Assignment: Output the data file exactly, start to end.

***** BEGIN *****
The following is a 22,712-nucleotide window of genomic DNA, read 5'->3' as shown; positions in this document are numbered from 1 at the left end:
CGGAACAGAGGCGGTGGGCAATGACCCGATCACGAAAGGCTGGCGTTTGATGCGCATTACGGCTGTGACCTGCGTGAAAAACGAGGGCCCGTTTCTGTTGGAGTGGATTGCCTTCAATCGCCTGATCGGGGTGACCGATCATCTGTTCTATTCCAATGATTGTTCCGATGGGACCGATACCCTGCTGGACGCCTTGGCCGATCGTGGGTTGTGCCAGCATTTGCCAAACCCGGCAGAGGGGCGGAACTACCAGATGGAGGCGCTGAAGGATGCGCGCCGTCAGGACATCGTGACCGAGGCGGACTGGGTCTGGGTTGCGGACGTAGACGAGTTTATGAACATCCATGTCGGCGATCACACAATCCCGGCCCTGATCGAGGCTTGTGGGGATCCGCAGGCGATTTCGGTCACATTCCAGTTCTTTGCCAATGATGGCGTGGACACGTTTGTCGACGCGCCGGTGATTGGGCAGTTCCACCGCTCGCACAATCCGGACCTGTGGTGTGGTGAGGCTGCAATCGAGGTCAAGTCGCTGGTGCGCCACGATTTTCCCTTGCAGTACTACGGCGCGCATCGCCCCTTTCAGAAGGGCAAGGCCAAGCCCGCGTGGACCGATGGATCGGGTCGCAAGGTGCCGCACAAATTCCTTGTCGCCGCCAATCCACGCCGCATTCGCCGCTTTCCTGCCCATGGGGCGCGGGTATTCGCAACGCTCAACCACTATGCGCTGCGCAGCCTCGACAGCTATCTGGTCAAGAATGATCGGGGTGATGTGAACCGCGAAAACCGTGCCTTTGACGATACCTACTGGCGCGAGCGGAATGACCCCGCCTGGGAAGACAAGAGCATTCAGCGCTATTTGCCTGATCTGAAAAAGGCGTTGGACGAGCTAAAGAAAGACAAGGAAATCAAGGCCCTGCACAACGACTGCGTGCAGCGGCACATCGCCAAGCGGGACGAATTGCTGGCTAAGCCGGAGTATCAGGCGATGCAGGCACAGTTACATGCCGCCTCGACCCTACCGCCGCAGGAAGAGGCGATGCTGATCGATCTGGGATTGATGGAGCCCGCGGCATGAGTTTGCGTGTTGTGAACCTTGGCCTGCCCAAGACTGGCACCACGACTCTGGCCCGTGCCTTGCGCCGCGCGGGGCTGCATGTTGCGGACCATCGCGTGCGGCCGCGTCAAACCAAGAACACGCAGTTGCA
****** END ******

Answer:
The following is a 22,712-nucleotide window of genomic DNA, read 5'->3' as shown; positions in this document are numbered from 1 at the left end:
CGGAACAGAGGCGGTGGGCAATGACCCGATCACGAAAGGCTGGCGTTTGATGCGCATTACGGCTGTGACCTGCGTGAAAAACGAGGGCCCGTTTCTGTTGGAGTGGATTGCCTTCAATCGCCTGATCGGGGTGACCGATCATCTGTTCTATTCCAATGATTGTTCCGATGGGACCGATACCCTGCTGGACGCCTTGGCCGATCGTGGGTTGTGCCAGCATTTGCCAAACCCGGCAGAGGGGCGGAACTACCAGATGGAGGCGCTGAAGGATGCGCGCCGTCAGGACATCGTGACCGAGGCGGACTGGGTCTGGGTTGCGGACGTAGACGAGTTTATGAACATCCATGTCGGCGATCACACAATCCCGGCCCTGATCGAGGCTTGTGGGGATCCGCAGGCGATTTCGGTCACATTCCAGTTCTTTGCCAATGATGGCGTGGACACGTTTGTCGACGCGCCGGTGATTGGGCAGTTCCACCGCTCGCACAATCCGGACCTGTGGTGTGGTGAGGCTGCAATCGAGGTCAAGTCGCTGGTGCGCCACGATTTTCCCTTGCAGTACTACGGCGCGCATCGCCCCTTTCAGAAGGGCAAGGCCAAGCCCGCGTGGACCGATGGATCGGGTCGCAAGGTGCCGCACAAATTCCTTGTCGCCGCCAATCCACGCCGCATTCGCCGCTTTCCTGCCCATGGGGCGCGGGTATTCGCAACGCTCAACCACTATGCGCTGCGCAGCCTCGACAGCTATCTGGTCAAGAATGATCGGGGTGATGTGAACCGCGAAAACCGTGCCTTTGACGATACCTACTGGCGCGAGCGGAATGACCCCGCCTGGGAAGACAAGAGCATTCAGCGCTATTTGCCTGATCTGAAAAAGGCGTTGGACGAGCTAAAGAAAGACAAGGAAATCAAGGCCCTGCACAACGACTGCGTGCAGCGGCACATCGCCAAGCGGGACGAATTGCTGGCTAAGCCGGAGTATCAGGCGATGCAGGCACAGTTACATGCCGCCTCGACCCTACCGCCGCAGGAAGAGGCGATGCTGATCGATCTGGGATTGATGGAGCCCGCGGCATGAGTTTGCGTGTTGTGAACCTTGGCCTGCCCAAGACTGGCACCACGACTCTGGCCCGTGCCTTGCGCCGCGCGGGGCTGCATGTTGCGGACCATCGCGTGCGGCCGCGTCAAACCAAGAACACGCAGTTGCA